Hawaii Ocean Time-series (HOT)
in the School of Ocean and Earth Science and Technology at the University of Hawai'i
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SUMMARY: Seawater samples are collected at discrete depths using CTD-rosette sampling protocols. Subsamples for alkalinity are collected and immediately preserved with HgCl2 for subsequent analysis in the laboratory. The alkalinity is determined by a potentiometric titration, and the second end point (V2) is determined with a modified Gran Plot.
The total alkalinity is defined as the number of milliequivalents of H+ required to titrate one kilogram of seawater to the bicarbonate equivalence point (~pH 4.5). The classical chemical formulation (Harvey, 1966) of this definition is:
Alk(t) = [HCO31-] +2[CO32-] +[B(OH)41-] +[OH1-] -[H+]
In high precision work corrections for other proton acceptors (e.g. [H3PO3-] and [SiO(OH)3-), should be taken into account (Edmond, 1970; Dickson, 1981; Bradshaw and Brewer, 1988). From the knowledge of the total alkalinity, dissolved inorganic carbon, salinity, and nutrient content of seawater the entire carbonate "balance" can be calculated from the dissociation constants of carbonic acid, boric acid and other interacting species.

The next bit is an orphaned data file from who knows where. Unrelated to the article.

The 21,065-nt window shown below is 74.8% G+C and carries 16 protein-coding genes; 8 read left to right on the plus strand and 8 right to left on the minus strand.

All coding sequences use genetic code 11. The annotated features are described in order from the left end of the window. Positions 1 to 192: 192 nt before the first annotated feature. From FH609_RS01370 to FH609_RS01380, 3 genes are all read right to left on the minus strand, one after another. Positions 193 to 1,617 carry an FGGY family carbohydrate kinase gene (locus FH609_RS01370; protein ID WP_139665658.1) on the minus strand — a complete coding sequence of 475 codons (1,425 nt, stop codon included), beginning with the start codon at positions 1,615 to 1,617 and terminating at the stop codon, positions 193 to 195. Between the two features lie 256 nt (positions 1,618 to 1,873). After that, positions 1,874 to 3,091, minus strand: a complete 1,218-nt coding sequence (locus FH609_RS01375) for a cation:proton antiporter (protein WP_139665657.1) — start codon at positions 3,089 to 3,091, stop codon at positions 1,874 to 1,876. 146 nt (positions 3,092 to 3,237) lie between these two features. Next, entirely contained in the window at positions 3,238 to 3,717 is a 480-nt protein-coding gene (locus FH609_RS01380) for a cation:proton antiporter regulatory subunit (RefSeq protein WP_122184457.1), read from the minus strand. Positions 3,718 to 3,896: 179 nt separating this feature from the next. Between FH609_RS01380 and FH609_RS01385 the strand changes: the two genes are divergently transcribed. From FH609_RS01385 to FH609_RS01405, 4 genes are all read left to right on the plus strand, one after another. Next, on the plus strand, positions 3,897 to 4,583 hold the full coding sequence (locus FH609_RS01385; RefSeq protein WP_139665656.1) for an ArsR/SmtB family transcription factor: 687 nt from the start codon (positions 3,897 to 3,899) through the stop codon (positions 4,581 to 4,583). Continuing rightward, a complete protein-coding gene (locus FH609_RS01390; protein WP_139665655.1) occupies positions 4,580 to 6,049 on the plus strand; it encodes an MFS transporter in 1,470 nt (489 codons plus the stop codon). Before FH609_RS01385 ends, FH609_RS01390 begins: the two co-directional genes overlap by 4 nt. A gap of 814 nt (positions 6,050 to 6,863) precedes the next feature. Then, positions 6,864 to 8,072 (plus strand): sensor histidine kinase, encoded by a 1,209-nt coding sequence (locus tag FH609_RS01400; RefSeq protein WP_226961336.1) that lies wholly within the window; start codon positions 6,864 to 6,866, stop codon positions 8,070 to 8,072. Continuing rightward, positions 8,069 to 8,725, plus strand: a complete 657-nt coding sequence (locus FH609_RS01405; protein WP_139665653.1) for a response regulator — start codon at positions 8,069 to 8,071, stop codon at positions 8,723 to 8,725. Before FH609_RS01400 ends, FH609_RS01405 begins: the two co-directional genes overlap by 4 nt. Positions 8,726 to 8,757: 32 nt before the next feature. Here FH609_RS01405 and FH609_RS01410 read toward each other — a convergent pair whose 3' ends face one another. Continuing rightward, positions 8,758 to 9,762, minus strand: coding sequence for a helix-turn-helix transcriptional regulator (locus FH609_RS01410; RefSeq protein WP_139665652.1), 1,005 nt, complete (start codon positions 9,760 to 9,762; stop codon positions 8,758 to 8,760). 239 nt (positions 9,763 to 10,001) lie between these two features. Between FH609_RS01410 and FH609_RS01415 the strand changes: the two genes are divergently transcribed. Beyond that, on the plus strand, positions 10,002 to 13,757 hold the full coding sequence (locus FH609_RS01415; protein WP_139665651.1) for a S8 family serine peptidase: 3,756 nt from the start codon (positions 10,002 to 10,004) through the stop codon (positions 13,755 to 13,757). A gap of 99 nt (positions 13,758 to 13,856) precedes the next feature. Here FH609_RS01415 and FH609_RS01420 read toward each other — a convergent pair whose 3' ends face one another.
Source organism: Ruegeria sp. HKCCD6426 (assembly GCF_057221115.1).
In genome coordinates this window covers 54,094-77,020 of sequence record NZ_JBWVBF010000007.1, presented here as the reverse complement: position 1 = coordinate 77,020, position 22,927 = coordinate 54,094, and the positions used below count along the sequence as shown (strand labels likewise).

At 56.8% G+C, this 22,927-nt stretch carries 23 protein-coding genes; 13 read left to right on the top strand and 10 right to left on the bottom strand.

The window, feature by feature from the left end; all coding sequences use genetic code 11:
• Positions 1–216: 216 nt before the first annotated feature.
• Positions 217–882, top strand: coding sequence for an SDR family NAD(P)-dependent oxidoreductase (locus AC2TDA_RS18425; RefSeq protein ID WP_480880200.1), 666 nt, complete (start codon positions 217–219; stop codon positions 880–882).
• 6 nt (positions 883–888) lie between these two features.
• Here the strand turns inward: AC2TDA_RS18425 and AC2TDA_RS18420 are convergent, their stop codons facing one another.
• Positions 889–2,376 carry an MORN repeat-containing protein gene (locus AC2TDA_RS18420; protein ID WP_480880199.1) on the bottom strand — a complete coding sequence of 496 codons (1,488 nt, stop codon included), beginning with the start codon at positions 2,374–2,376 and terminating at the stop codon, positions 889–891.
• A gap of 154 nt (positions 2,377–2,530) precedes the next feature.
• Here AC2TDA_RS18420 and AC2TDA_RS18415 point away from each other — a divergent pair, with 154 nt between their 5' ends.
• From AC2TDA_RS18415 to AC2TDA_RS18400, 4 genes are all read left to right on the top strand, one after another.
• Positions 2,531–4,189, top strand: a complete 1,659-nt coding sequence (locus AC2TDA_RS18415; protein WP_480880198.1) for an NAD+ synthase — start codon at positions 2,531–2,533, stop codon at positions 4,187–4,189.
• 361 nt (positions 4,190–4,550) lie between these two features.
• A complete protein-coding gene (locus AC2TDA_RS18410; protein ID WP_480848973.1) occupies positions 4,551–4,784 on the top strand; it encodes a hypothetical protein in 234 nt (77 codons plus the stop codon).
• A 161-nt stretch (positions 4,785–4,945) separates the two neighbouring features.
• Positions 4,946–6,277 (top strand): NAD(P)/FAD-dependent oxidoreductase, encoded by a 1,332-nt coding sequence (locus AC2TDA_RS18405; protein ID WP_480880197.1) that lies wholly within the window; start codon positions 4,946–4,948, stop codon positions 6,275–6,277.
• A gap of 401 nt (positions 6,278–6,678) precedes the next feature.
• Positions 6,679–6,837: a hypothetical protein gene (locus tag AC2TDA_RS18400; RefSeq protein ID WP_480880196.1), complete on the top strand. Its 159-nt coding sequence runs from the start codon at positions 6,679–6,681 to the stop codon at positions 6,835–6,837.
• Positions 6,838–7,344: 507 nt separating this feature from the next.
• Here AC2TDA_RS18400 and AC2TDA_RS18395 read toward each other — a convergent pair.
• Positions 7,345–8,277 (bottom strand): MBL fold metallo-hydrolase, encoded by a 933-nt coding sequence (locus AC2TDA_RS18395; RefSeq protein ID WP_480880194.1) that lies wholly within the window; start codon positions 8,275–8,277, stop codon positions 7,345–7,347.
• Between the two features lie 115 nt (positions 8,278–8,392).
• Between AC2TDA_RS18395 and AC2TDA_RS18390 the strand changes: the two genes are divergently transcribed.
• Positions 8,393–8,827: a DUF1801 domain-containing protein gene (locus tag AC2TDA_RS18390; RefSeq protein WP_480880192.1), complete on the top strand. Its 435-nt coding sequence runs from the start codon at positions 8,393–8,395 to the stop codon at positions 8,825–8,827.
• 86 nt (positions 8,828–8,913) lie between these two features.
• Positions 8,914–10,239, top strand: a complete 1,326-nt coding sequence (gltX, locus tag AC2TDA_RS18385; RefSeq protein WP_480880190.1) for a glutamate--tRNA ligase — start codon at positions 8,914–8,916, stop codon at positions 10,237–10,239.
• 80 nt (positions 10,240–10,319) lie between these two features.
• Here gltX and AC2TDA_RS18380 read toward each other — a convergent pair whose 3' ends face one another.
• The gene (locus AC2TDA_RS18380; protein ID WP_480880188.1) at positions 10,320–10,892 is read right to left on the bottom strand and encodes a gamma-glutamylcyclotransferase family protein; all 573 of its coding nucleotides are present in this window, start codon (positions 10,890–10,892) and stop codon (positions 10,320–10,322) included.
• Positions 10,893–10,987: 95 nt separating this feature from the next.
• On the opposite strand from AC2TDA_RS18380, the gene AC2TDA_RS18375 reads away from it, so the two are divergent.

Samples should be drawn as soon as possible and preserved to halt biological activity. Samples bottles should be completely sealed and stored in the dark cool place.
3. Water Sampling
4. Calibration of Electrode (NBS and SWS)
5. Preparation and Standardization of Acid Titrant
6. Titration of Samples
Data is fit by a modified Gran Function (f2=(Vo+V)([H+]+[HS04-]+[HF])) using Matlab. A best fit Eo and slope are obtained by minimizing the sum of the residuals for those points in the range pH 3-3.5. The accuracy of the calculated slope is determined by comparing to the measured slope for the buffers described above.
8. Quality Control
As a safeguard on the quality of our results, we maintain a set of secondary standards which are run with each analysis. These are made from a large surface seawater sample, which is preserved with HgCl2 and subdivided into 300 ml reagent bottles. These are sealed as described above and stored in a cool dark place.
9. Precision and Accuracy
The precision of our titration procedure is approximately 3 µeq/kg. An absolute alkalinity standard is not yet available, and the accuracy of the procedure is determined primarily by the standardization for the normality of the titrant. We intercalibrate the determination of the acid normality with Dr. Andrew Dickson's laboratory at Scripps Institution of Oceanography, where high-precision coulometric methods are used to determine the acid normality.
10. Equipment and Supplies